To further contextualize Kessel’s impact over the course of his NHL career, one must look outside the league, and consider his work on international ice. He has represented USA on thirteen occasions, including two World Junior Championships, three World Championships, and a pair of Olympic Games. Among American NHLers, he sits 11th in career goals and 16th in points. The list of American-born players with 350 goals and multiple Stanley Cups is a brief one; just Brett Hull, Joe Mullen, Bill Guerin, Patrick Kane, and Kessel have achieved the feat.
And compare him with Mullen, along with five other Hall-of-Famers through their first 13 seasons of play? The man they call The Thrill looks to be on track to join them in those hallowed halls.
|Name||GP||Goals||Points||Era Adj. Pts||Point Shares|
Five Hall of Famers and Phil Kessel. But when looking at era adjusted points, it is Kessel that moves up to second on the list, ahead of Ciccarelli, Mullen, Nieuwendyk, and Shanahan. Point shares also are favourable for the 31 year old, where he sits second among the hefty company. The Point Shares formula, without getting too in depth, is broken up into Offensive Point Shares (OPS), and Defensive Point Shares (DPS), evaluating goals created for and against, time on ice, marginal goals for and against, and using a ratio that differs for forwards, defensemen, and goaltenders. Critics may suggest team success was important to the others’ candidacy, but as we already covered, Kessel has his name engraved on Lord Stanley’s Cup twice. Among his contemporaries, his career stacks up with some of the finest players of his generation. There are just five active players with 800 career points to go along with multiple Stanley Cups. Sidney Crosby, Evgeni Malkin, Patrick Kane, Anze Kopitar, and Phil Kessel.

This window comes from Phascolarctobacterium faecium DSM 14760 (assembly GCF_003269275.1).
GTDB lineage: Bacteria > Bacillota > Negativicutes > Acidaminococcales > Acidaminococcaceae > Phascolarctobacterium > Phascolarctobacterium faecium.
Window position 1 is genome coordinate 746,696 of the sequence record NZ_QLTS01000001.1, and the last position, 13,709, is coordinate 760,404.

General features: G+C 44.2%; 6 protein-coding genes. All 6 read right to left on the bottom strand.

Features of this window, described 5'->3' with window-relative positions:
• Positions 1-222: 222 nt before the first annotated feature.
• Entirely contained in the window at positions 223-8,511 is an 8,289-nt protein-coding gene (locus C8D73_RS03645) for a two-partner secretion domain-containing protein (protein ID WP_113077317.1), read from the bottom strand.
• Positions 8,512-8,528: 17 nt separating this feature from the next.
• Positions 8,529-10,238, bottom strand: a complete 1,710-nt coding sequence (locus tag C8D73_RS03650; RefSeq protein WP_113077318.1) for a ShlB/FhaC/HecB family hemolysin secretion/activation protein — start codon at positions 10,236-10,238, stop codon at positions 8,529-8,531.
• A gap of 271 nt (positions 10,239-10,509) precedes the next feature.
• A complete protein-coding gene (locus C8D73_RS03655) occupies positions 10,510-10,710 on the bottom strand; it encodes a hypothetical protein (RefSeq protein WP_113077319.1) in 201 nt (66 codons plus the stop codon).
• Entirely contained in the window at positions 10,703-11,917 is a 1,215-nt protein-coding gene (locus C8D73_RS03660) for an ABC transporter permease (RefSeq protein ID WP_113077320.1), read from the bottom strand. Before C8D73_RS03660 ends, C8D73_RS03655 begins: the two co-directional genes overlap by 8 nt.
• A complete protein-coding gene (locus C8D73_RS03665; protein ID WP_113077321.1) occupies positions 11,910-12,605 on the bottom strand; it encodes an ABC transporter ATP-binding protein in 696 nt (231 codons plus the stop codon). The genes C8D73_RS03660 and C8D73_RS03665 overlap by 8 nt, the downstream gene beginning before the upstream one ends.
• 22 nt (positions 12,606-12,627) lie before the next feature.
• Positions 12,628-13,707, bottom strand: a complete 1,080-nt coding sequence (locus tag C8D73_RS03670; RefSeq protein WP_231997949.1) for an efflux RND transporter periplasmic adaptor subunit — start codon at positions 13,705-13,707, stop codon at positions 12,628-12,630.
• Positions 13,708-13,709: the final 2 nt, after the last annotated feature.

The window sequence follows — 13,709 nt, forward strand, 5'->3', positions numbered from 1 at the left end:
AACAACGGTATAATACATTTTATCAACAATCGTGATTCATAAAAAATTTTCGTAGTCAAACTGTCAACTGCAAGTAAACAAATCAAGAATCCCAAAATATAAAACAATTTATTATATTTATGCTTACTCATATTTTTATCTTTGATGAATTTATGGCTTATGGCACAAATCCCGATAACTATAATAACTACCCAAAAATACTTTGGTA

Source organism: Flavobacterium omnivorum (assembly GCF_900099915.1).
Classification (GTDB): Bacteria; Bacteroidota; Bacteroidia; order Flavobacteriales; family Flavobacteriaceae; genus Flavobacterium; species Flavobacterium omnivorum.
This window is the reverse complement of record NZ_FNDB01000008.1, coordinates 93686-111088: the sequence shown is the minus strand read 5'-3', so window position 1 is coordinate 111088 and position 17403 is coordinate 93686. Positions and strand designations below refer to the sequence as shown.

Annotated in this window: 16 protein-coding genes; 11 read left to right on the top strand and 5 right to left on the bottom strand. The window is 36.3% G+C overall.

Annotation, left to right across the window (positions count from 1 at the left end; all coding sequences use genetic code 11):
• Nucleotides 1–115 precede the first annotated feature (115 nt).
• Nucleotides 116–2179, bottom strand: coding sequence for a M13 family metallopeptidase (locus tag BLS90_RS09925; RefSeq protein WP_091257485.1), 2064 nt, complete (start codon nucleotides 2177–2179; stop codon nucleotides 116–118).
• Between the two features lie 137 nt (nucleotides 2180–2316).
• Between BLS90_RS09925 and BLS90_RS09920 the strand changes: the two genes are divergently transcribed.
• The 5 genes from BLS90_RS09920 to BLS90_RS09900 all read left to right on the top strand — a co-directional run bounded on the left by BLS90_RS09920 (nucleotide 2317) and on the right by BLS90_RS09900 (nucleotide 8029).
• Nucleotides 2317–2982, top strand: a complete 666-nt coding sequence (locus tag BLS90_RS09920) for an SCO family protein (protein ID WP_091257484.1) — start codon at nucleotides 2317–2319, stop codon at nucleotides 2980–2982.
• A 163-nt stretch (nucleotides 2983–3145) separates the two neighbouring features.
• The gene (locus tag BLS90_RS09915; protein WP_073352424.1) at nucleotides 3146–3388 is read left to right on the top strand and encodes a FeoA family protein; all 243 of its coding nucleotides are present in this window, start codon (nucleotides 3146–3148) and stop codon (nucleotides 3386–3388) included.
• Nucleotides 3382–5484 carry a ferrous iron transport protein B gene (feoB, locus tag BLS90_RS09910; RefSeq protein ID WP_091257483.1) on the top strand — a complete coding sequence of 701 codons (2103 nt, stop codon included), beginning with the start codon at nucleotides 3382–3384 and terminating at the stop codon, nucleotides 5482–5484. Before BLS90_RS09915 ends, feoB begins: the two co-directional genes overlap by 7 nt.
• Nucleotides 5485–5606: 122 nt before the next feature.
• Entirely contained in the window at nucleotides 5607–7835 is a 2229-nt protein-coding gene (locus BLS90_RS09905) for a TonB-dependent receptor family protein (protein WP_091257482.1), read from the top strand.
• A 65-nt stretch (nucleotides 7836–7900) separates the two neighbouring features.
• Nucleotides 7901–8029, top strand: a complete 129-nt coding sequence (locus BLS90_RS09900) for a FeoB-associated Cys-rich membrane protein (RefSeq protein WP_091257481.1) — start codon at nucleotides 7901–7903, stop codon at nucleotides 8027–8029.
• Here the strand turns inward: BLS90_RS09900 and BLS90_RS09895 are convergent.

Now that Kessel is on his fourth team, and will be 32 year
old when his 14th season starts this fall, it is entirely possibly
and more than likely that we have seen the best, most impactful years of a tremendous
career. Traded as a 21 year old, heavily criticized in Toronto, and overlooked
in Pittsburgh, Kessel has often been the target of dismissive dialogue among
media and fans alike. Shots have been made at his fitness, his lack of
physicality, and his unique personality that, at times, had him at odds with the
very reporters who were controlling the narrative. But it would be foolish to
not appreciate Phil Kessel in the final half-decade of his career.
The Coyotes have bought that 2006 model. Sure it has plenty of miles on it, but if history has proven anything, #81 shows no signs of slowing down. One day, surely, Kessel will dress in his final game, closing the book on a Hall of Fame career. But for now, let’s enjoy him. For the Thrill of it.